- The Canadian legal system relies on the Parties to present useful, reliable and fair evidence, to allow an impartial judge to decide the facts and the law.
- The Preamble of the Specific Claims Tribunal Act, SC 2008, c 22 recognizes that:
(a) it is in the interests of all Canadians that the specific claims of First Nations be addressed;
(b) resolving specific claims will promote reconciliation between First Nations and the Crown and the development and self-sufficiency of First Nations;
(c) there is a need to establish an independent tribunal that can resolve specific claims and is designed to respond to the distinctive task of adjudicating such claims in accordance with law and in a just and timely manner; and,
(d) the right of First Nations to choose and have access to a specific claims tribunal will create conditions that are appropriate for resolving valid claims through negotiations.
- Subsection 13(1) of the Specific Claims Tribunal Act provides:
(13)(1) The Tribunal has, with respect to the attendance, swearing and examination of witnesses, the production and inspection of documents, the enforcement of its orders and other matters necessary or proper for the due exercise of its jurisdiction, all the powers, rights and privileges that are vested in a superior court of record and may
(b) receive and accept any evidence, including oral history, and other information, whether on oath or by affidavit or otherwise, that it sees fit, whether or not that evidence or information is or would be admissible in a court of law, unless it would be inadmissible in a court by reason of any privilege under the law of evidence;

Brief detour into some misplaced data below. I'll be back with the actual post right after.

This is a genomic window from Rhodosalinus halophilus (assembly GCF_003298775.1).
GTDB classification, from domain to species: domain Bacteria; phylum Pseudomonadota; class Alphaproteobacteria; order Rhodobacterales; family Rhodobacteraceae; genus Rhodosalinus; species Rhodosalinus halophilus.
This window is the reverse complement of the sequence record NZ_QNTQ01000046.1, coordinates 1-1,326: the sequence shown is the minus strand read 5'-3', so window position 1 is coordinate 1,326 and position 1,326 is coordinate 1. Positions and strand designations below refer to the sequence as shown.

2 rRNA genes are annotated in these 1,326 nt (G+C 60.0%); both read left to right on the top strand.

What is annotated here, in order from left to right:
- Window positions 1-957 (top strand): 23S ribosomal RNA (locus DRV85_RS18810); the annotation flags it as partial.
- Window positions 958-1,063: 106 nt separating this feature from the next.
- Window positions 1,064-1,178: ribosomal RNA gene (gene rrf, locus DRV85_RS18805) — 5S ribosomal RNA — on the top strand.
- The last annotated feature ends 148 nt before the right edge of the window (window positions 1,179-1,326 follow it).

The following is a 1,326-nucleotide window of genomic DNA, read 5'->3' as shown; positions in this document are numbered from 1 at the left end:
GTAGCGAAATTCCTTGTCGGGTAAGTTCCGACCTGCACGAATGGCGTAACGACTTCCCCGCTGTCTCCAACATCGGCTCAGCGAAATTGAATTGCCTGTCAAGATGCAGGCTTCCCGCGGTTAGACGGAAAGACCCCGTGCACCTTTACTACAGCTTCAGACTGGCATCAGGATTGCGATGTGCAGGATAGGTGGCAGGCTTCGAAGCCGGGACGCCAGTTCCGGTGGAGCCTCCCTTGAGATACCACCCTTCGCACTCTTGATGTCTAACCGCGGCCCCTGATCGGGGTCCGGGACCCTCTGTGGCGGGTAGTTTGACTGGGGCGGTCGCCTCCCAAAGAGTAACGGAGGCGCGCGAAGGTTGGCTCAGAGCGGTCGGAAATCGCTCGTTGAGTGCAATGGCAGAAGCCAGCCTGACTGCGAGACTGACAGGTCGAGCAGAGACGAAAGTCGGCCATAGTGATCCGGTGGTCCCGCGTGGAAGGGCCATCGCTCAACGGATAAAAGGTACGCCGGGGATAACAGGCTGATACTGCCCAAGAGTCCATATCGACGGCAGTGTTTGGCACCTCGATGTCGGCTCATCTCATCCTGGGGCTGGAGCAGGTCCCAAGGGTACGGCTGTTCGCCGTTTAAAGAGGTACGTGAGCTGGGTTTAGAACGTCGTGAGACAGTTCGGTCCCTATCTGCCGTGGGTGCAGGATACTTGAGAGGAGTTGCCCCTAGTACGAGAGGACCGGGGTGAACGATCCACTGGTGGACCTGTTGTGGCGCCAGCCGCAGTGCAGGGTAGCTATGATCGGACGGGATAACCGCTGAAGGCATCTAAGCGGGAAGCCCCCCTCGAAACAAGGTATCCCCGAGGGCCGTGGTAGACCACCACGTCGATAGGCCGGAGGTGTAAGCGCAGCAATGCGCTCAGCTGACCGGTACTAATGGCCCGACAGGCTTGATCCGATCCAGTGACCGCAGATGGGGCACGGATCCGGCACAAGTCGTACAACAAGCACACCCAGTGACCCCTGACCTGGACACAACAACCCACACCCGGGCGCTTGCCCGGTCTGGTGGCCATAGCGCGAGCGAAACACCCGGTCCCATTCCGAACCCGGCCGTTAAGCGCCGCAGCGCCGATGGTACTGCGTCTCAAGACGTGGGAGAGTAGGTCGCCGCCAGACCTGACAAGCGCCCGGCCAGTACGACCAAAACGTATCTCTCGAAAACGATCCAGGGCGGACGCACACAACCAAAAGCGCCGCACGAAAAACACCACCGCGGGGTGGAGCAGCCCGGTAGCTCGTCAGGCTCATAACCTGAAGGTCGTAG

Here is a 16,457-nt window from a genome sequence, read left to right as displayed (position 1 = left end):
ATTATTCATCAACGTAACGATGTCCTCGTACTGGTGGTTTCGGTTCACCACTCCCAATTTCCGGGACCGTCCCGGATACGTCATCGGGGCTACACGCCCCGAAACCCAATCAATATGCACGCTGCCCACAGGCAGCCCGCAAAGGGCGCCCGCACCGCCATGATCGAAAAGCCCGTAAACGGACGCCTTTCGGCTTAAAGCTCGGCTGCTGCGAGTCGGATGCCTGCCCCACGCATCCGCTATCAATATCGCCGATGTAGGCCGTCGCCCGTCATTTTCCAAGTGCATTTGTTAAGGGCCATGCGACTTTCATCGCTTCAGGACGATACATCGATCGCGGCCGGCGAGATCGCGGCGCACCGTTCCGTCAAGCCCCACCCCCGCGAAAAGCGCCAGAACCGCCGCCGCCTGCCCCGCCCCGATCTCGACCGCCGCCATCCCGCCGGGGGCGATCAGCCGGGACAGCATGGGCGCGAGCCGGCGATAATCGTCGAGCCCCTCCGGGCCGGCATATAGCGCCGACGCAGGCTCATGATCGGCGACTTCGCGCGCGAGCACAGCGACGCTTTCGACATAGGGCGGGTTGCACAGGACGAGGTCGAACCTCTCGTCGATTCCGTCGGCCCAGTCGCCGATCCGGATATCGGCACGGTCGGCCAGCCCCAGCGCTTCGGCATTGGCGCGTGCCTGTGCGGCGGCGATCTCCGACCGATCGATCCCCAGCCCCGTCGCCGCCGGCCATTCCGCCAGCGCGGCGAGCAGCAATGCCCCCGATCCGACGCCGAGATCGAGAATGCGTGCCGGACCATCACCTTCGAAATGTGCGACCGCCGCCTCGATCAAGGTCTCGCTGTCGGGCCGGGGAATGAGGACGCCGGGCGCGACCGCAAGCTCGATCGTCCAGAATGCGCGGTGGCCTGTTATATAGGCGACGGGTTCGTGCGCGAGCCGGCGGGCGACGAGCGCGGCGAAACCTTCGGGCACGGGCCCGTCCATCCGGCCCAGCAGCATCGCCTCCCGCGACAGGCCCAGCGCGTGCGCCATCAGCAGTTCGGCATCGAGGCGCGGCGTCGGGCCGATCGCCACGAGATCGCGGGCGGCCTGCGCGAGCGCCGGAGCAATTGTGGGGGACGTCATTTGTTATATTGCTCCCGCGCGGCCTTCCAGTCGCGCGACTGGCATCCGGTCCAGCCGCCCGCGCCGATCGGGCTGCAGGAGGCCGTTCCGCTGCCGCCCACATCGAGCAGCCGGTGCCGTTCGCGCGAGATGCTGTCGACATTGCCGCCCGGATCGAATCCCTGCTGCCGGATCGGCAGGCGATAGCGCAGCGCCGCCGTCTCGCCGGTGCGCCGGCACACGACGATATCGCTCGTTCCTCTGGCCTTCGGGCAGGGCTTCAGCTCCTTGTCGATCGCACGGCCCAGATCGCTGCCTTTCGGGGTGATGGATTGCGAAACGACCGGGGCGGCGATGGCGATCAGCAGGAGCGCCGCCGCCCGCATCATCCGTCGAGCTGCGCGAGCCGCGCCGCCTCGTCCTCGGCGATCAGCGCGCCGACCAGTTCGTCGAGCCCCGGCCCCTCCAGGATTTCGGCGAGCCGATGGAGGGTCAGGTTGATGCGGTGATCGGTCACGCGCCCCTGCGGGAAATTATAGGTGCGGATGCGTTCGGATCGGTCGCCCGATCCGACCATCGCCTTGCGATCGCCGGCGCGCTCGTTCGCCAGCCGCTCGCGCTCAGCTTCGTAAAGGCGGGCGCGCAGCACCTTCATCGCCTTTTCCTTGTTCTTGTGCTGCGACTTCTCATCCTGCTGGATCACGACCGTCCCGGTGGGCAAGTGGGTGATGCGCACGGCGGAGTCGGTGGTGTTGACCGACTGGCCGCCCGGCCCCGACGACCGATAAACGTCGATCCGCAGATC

(c) take into consideration cultural diversity in developing and applying its rules of practice and procedure…
- It is recognized by the Parties that the historical record for this specific claim (Claim) consists mainly of the documentary record and may not include the First Nation’s perspective which is usually recounted orally.
- It is recognized by the Parties that Elder oral history testimony can contribute to an understanding of Indigenous perspectives on the Claim and its historical context.
- Reconciliation requires courts and tribunals to find ways of making rules of procedure relevant to the Indigenous peoples’ perspectives, and to properly provide useful, reliable and fair evidence for a court or tribunal to comprehensively consider all evidence on both sides and make a determination of the issues.
- To reflect the above principles, the Parties understand that the Tribunal wishes to proceed with its hearings with appropriate safeguards in place in compliance with current public health COVID-19 guidelines.
- Since the COVID-19 outbreak and public health restrictions, judicial virtual hearings held across Canada have been operationally successful. Canadian courts, including the Federal Court of Canada, have issued remote hearing protocols to govern the conduct of remote hearings with witnesses, including the decision of the Federal Court in Rovi Guides Inc v Videotron Ltd, 2020 FC 637.